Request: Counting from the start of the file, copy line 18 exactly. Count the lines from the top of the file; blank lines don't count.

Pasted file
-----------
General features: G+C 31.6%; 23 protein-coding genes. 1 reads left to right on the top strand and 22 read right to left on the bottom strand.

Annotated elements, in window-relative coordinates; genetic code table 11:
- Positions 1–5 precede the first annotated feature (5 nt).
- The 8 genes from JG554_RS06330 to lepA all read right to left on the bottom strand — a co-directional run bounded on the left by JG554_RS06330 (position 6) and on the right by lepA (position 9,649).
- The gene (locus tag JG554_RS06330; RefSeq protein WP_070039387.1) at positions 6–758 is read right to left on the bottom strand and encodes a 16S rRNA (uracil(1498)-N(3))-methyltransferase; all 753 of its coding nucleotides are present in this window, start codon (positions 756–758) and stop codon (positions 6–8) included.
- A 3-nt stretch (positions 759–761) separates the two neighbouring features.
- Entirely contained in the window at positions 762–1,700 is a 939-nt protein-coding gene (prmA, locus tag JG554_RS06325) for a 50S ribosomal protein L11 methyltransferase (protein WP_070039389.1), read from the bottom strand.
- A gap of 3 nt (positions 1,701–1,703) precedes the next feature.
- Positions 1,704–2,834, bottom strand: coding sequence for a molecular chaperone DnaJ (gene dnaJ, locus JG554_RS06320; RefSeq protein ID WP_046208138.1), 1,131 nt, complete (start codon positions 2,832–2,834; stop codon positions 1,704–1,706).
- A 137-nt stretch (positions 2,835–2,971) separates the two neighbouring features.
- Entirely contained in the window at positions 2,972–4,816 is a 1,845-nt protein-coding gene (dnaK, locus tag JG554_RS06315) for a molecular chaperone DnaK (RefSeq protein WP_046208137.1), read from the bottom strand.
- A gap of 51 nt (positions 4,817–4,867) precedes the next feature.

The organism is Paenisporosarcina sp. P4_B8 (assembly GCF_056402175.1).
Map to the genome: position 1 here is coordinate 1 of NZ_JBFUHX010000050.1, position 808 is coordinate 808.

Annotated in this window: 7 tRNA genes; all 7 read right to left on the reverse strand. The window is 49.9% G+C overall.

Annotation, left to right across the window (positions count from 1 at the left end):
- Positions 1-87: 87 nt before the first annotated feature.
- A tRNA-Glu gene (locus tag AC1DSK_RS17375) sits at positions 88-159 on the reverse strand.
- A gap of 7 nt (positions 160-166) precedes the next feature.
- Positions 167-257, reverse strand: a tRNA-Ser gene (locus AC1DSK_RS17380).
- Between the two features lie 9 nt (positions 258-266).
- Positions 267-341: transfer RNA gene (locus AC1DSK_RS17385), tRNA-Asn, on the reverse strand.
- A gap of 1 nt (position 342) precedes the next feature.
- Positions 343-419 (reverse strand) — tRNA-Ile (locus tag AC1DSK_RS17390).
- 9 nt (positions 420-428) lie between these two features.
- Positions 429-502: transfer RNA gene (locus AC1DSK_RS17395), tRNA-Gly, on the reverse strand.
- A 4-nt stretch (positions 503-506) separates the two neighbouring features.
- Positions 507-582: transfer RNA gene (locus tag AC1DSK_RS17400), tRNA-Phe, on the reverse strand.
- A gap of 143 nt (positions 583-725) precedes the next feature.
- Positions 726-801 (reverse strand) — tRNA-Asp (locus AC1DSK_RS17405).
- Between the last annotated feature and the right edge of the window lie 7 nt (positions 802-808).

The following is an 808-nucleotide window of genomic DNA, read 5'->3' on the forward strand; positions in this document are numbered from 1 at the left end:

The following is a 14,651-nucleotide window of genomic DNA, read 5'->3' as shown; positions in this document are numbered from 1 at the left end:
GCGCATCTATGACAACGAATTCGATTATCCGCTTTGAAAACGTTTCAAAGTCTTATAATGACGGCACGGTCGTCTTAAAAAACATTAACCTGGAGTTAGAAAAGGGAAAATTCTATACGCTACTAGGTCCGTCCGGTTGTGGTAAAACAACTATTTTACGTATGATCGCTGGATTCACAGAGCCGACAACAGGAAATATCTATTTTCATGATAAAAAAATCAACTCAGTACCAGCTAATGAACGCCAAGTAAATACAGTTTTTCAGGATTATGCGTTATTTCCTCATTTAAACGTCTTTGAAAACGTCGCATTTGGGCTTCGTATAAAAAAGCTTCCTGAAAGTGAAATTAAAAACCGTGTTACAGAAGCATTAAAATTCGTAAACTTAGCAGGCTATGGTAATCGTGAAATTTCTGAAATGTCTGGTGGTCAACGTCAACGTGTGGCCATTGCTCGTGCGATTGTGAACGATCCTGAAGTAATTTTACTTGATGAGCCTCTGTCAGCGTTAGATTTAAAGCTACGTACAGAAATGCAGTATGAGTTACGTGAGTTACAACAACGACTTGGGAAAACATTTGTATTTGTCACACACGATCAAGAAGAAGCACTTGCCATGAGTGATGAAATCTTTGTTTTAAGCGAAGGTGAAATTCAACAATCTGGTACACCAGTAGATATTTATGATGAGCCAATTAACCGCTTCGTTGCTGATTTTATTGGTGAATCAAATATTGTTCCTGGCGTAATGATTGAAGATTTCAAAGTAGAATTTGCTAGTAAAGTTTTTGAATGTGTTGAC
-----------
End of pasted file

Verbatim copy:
- A tRNA-Glu gene (locus tag AC1DSK_RS17375) sits at positions 88-159 on the reverse strand.